Water Is a Key Feature of the Climate Crisis, Posing Risks for Investors
Expect water to be a big subject during climate talks.
The scarcity of water will be a key feature of the climate crisis, and it poses growing risks for investors. And though it should be considered with the same level of scrutiny as the risks of carbon are, it has registered far less with investors.
That’s why water and climate adaptation will be one of the key subjects for the COP27 climate summit, which runs through Nov. 18 in Sharm el-Sheikh, Egypt.
“Water plays a key role in meeting the goals of the Paris Agreement and in supporting science-based global climate action,” says Kata Molnar, a water expert with Sustainalytics, a Morningstar company that provides sustainability research. To forestall the worst effects of climate change, the world is aiming to slash the carbon emissions that cause global warming to net zero by 2050. Yet the world isn’t anywhere close to net zero, and even a 2-degree global temperature increase could result in physical water scarcity for 3 billion people, according to the Intergovernmental Panel on Climate Change.
“We’ve all come to a realization of how inextricably linked water and climate are,” said Betty Yee, California’s State Controller, at a Ceres webinar this year. “Water risk manifests in water scarcity, affecting livelihoods and the entire economy.”
As the world’s population grows, water supply will be ever more crucial, threatened as it is by drought, floods, and other climate disasters. “Increased demand for water is baked into the story of more people and higher standards of living,” says Ian Simm, CEO of Impax Asset Management.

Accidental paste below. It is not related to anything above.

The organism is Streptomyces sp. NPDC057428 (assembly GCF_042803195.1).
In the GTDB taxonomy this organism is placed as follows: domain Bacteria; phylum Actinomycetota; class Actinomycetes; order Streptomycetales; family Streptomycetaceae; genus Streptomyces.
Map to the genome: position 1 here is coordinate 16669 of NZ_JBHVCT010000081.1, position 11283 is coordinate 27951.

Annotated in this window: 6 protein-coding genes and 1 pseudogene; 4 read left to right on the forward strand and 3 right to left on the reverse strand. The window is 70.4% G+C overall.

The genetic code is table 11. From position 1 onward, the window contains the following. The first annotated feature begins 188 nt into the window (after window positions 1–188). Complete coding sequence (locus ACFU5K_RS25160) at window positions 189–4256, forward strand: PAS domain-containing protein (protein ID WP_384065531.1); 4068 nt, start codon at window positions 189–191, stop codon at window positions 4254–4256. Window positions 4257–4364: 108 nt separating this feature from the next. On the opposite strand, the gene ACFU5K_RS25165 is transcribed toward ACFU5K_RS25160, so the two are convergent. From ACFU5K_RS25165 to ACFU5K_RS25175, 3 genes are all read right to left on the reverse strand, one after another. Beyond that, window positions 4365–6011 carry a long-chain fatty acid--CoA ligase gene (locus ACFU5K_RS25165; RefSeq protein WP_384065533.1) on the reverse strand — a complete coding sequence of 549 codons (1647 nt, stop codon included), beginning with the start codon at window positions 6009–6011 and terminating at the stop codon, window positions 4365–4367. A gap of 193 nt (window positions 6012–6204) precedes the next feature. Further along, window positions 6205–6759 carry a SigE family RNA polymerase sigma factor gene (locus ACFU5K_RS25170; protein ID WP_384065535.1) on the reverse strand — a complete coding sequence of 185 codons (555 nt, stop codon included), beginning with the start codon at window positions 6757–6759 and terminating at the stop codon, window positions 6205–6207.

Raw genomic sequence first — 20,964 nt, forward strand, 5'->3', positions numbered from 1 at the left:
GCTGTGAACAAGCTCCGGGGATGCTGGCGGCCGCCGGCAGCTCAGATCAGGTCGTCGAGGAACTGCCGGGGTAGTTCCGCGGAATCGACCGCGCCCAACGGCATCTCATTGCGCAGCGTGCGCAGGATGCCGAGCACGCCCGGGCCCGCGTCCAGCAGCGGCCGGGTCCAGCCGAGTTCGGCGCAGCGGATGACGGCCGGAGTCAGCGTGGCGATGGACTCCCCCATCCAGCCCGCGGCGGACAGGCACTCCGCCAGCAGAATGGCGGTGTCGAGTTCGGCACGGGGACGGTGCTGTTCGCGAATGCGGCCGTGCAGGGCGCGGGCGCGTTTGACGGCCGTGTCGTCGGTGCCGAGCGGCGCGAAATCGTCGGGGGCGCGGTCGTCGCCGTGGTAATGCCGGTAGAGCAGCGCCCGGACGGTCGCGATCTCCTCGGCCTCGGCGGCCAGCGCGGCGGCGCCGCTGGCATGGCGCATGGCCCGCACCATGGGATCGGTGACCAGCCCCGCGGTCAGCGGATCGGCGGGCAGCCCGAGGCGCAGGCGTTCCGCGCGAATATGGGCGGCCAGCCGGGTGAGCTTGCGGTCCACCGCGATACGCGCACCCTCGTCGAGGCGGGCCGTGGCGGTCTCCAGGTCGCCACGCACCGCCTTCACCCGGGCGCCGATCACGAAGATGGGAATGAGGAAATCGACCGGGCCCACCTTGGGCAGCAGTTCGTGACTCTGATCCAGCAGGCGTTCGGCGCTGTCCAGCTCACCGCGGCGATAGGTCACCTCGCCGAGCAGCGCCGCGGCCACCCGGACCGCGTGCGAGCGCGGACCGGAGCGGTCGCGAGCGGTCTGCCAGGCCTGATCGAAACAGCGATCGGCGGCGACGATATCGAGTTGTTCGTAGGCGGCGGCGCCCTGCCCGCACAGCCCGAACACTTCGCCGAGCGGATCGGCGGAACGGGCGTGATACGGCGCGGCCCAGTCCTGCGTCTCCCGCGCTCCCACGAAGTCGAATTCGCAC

For institutional investors, says Lindsey Stewart, director of investment stewardship research at Morningstar, COP27 sets “an important context for asset managers’ active ownership activities related to water in 2023 and beyond, in the same way that COP26 did for climate. It will also set an important foundation for the UN 2023 Water Conference due to be held in New York next March.”
To help you understand the interplay between climate and water, look out for commentaries by Molnar and Stewart that further detail the challenges investors face regarding water. You can also read insights from Jon Hale, director of sustainability research for Morningstar, about stocks and water funds to consider.
At Morningstar, you can count on us to help you understand the risks and opportunities of climate change. In the coming week, watch out for our new articles and videos around COP27, all of which can be found in our special report.
You can find more insights on other key climate-related topics in our previous special reports on investing in energy and investing in food. And check out our Investable World site, as well as the site of our sister company, Morningstar Sustainalytics.